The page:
LOUISVILLE, Ky. (AP) — Louisville's plan to double up on its ground game has turned out better than the No. 16 Cardinals had scripted.
Splitting carries between running backs Senorise Perry and Jeremy Wright has improved the ground game, which has resulted in a more balanced Louisville offensive attack entering Saturday's Big East Conference game against South Florida.
Perry leads Louisville (6-0, 1-0) with 559 yards and nine touchdowns on 96 carries, just three less than Wright's 99 attempts for 450 yards and six TDs.
Most notable is Louisville's 17 rushing touchdowns, four more than all of last season.
Though passing still accounts for nearly 60 percent of the Cardinals' 2,455 yards, the ground game's improvement has eased the burden on sophomore quarterback Teddy Bridgewater.
"Each week when you break down the percentage of yards, it's almost even, like 50/50 or 60/40," Bridgewater said. Offensive coordinator Shawn "Watson does a great job of just calling plays and developing a great game plan."
Bridgewater said he could almost see the balance coming.
"That's how it was in the spring and training camp," he said. "We had a balanced identity."
As the season has progressed, Perry and Wright have taken turns having big games.
Perry earned Big East offensive honors for last week's four-touchdown, 101-yard performance on just 12 carries at Pitt. Trailing 21-17 at halftime, he rallied the Cardinals with three second-half scores including a 59-yard run with 2:25 remaining to seal the 45-35 victory in their conference opener.
Wright had the other touchdown from 4 yards, finishing with 61 on 13 carries.
It marked Louisville's fifth game with a 100-yard rusher, after just one last year.
"We weren't satisfied because we both could've come out with a hundred yards in the game or more," said Perry, whose 54 points lead the conference. "But there are a lot of things we need to get done and are going to get done.
"We were more satisfied with the 'W.' "
Wright has had his moments, too. He scored three times and rushed for 105 yards in a season-opening victory over Kentucky — Perry had a game-high 108 yards in that game — adding 114 and a touchdown on 20 touches two games later to help Louisville beat North Carolina.
Where the 6-foot Perry's quickness has allowed him to break big plays, 5-foot-11 Wright has displayed every-down back ability while starting each game. Both though have had 20-carry games.
"Coaches wanted us to go hard every day," said Wright, adding that they support each other through the competition. "One of us tries to make good plays, and the other tries to come back (and do the same). That's what keeps our edge."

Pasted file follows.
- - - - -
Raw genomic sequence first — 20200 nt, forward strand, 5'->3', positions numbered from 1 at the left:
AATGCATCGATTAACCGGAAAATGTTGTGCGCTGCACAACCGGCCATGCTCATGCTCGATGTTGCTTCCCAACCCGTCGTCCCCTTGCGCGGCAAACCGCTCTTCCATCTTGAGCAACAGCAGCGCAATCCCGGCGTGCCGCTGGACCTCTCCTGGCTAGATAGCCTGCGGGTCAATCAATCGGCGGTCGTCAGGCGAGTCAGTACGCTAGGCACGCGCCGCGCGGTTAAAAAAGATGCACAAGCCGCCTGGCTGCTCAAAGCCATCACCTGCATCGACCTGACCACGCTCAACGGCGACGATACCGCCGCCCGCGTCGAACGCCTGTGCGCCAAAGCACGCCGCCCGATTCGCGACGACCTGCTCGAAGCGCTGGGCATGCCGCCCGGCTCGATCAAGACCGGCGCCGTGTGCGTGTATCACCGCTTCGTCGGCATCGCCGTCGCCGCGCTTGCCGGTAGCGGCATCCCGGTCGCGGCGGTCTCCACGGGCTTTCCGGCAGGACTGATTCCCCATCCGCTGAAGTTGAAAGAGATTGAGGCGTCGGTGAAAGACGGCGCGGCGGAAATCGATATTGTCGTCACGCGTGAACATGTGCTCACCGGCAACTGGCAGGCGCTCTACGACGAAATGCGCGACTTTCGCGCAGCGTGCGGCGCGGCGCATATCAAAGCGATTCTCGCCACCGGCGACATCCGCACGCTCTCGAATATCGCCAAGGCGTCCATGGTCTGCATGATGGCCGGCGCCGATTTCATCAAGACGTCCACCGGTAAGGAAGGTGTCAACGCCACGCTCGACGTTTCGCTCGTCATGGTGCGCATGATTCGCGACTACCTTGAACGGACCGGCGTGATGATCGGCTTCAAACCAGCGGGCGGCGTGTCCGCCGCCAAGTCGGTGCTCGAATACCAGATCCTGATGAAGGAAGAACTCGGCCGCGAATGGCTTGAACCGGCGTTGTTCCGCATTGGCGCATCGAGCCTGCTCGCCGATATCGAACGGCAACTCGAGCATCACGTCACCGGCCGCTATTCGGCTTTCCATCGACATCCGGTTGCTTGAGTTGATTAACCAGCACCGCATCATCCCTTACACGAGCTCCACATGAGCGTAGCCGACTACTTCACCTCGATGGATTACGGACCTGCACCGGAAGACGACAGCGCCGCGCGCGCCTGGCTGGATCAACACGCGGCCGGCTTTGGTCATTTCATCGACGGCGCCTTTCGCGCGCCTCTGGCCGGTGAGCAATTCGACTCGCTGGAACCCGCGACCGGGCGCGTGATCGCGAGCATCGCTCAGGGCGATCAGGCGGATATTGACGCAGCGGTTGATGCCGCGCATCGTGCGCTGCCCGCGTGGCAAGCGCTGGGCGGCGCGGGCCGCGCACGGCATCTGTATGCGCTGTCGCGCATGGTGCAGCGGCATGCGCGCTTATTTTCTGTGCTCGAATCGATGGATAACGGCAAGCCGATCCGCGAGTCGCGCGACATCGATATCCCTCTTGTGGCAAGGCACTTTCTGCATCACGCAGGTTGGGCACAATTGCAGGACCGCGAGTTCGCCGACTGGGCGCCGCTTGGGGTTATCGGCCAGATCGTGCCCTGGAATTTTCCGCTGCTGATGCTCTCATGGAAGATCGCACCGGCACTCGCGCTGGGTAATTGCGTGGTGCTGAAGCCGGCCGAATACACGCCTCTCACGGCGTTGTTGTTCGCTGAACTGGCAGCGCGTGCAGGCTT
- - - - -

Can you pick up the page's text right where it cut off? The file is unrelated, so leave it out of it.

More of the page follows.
At first glance this looks like a carryover from last season, when six yards separated Victor Anderson (539) and Dominique Brown, who carried a team-high 140 times. In fact, the Cardinals entered the season with Brown, Wright and Perry competing for the starting job before Brown's knee injury created a two-way battle.
The obvious difference is that both are more experienced, and that has advanced the rushing attack. No doubt, Bridgewater's passing (1,438 yards, 9 TDs) makes the Cardinals go; but he's running less often than last season as defenses have had to account for Perry and Wright.
And they haven't made it easy, especially with the offensive line clearing big holes for them.
The run game "is so critical to our offense," Louisville coach Charlie Strong said this week. "It's run and pass. If you watch our offense, we are a play-action, bootleg team where we try and get the ball down the field. In order for Teddy to have the games he's having, playing as well as he's playing, we have to be able to run the football. We've been able to run the ball thus far."
The results are nearly a 46-yard improvement to 167 yards per game, third best in the Big East behind Cincinnati — next week's opponent — and Temple. Louisville ranked fifth last season.
And in following the plan, Perry and Wright hope the ground game can reach the point where it gets more attention — albeit divided between them.
"We just picked up where we left off last season and got better at it," Wright said.
Added Perry, "We didn't envision this at all. Jeremy's a hard worker at what he does and I didn't knock him when he got the starting position, because whoever is out there is going to handle the job."